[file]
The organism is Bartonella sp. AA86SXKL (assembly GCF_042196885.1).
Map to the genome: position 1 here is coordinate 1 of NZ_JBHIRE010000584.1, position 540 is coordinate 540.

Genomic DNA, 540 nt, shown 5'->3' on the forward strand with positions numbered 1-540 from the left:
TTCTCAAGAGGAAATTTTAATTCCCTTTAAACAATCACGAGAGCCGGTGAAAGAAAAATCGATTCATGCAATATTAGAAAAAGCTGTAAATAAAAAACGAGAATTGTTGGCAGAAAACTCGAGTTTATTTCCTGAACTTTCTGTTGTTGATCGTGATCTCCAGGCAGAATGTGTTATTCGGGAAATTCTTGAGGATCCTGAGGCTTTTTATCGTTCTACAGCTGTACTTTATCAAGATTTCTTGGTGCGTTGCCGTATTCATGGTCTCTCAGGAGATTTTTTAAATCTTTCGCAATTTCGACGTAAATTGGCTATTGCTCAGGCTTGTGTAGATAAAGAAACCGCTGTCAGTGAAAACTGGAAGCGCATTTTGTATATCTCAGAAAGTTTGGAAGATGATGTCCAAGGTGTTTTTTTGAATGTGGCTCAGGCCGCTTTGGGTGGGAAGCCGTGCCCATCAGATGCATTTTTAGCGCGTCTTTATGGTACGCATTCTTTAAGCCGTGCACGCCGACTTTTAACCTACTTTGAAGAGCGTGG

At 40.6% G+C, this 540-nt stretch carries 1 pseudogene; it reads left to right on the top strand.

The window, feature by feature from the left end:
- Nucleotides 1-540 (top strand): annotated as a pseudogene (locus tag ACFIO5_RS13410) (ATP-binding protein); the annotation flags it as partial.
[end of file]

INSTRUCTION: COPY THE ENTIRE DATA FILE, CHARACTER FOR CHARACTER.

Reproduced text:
The organism is Bartonella sp. AA86SXKL (assembly GCF_042196885.1).
Map to the genome: position 1 here is coordinate 1 of NZ_JBHIRE010000584.1, position 540 is coordinate 540.

Genomic DNA, 540 nt, shown 5'->3' on the forward strand with positions numbered 1-540 from the left:
TTCTCAAGAGGAAATTTTAATTCCCTTTAAACAATCACGAGAGCCGGTGAAAGAAAAATCGATTCATGCAATATTAGAAAAAGCTGTAAATAAAAAACGAGAATTGTTGGCAGAAAACTCGAGTTTATTTCCTGAACTTTCTGTTGTTGATCGTGATCTCCAGGCAGAATGTGTTATTCGGGAAATTCTTGAGGATCCTGAGGCTTTTTATCGTTCTACAGCTGTACTTTATCAAGATTTCTTGGTGCGTTGCCGTATTCATGGTCTCTCAGGAGATTTTTTAAATCTTTCGCAATTTCGACGTAAATTGGCTATTGCTCAGGCTTGTGTAGATAAAGAAACCGCTGTCAGTGAAAACTGGAAGCGCATTTTGTATATCTCAGAAAGTTTGGAAGATGATGTCCAAGGTGTTTTTTTGAATGTGGCTCAGGCCGCTTTGGGTGGGAAGCCGTGCCCATCAGATGCATTTTTAGCGCGTCTTTATGGTACGCATTCTTTAAGCCGTGCACGCCGACTTTTAACCTACTTTGAAGAGCGTGG

At 40.6% G+C, this 540-nt stretch carries 1 pseudogene; it reads left to right on the top strand.

The window, feature by feature from the left end:
- Nucleotides 1-540 (top strand): annotated as a pseudogene (locus tag ACFIO5_RS13410) (ATP-binding protein); the annotation flags it as partial.